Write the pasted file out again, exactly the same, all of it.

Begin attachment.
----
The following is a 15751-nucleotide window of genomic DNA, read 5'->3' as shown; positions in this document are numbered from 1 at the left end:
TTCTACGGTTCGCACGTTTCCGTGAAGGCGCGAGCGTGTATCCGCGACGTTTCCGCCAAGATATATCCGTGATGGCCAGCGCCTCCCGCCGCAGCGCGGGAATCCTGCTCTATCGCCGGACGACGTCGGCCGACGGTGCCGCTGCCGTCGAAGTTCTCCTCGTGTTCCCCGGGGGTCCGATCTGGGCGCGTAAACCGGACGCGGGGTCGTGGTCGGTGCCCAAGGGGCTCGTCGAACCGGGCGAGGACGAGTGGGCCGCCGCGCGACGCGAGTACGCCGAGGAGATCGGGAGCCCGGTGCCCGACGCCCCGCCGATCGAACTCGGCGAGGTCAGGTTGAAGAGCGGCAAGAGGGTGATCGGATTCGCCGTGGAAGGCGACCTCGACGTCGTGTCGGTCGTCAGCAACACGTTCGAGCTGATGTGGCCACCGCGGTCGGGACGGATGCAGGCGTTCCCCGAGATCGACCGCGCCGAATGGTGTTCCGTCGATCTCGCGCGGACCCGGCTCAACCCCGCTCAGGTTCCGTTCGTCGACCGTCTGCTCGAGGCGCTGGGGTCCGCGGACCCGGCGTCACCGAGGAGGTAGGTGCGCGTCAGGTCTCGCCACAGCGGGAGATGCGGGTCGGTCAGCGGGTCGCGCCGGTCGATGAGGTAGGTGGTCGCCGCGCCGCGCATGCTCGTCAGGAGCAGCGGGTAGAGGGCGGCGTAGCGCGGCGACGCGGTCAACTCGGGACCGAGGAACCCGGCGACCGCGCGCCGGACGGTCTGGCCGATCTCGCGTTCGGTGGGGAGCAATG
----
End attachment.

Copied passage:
The following is a 15751-nucleotide window of genomic DNA, read 5'->3' as shown; positions in this document are numbered from 1 at the left end:
TTCTACGGTTCGCACGTTTCCGTGAAGGCGCGAGCGTGTATCCGCGACGTTTCCGCCAAGATATATCCGTGATGGCCAGCGCCTCCCGCCGCAGCGCGGGAATCCTGCTCTATCGCCGGACGACGTCGGCCGACGGTGCCGCTGCCGTCGAAGTTCTCCTCGTGTTCCCCGGGGGTCCGATCTGGGCGCGTAAACCGGACGCGGGGTCGTGGTCGGTGCCCAAGGGGCTCGTCGAACCGGGCGAGGACGAGTGGGCCGCCGCGCGACGCGAGTACGCCGAGGAGATCGGGAGCCCGGTGCCCGACGCCCCGCCGATCGAACTCGGCGAGGTCAGGTTGAAGAGCGGCAAGAGGGTGATCGGATTCGCCGTGGAAGGCGACCTCGACGTCGTGTCGGTCGTCAGCAACACGTTCGAGCTGATGTGGCCACCGCGGTCGGGACGGATGCAGGCGTTCCCCGAGATCGACCGCGCCGAATGGTGTTCCGTCGATCTCGCGCGGACCCGGCTCAACCCCGCTCAGGTTCCGTTCGTCGACCGTCTGCTCGAGGCGCTGGGGTCCGCGGACCCGGCGTCACCGAGGAGGTAGGTGCGCGTCAGGTCTCGCCACAGCGGGAGATGCGGGTCGGTCAGCGGGTCGCGCCGGTCGATGAGGTAGGTGGTCGCCGCGCCGCGCATGCTCGTCAGGAGCAGCGGGTAGAGGGCGGCGTAGCGCGGCGACGCGGTCAACTCGGGACCGAGGAACCCGGCGACCGCGCGCCGGACGGTCTGGCCGATCTCGCGTTCGGTGGGGAGCAATG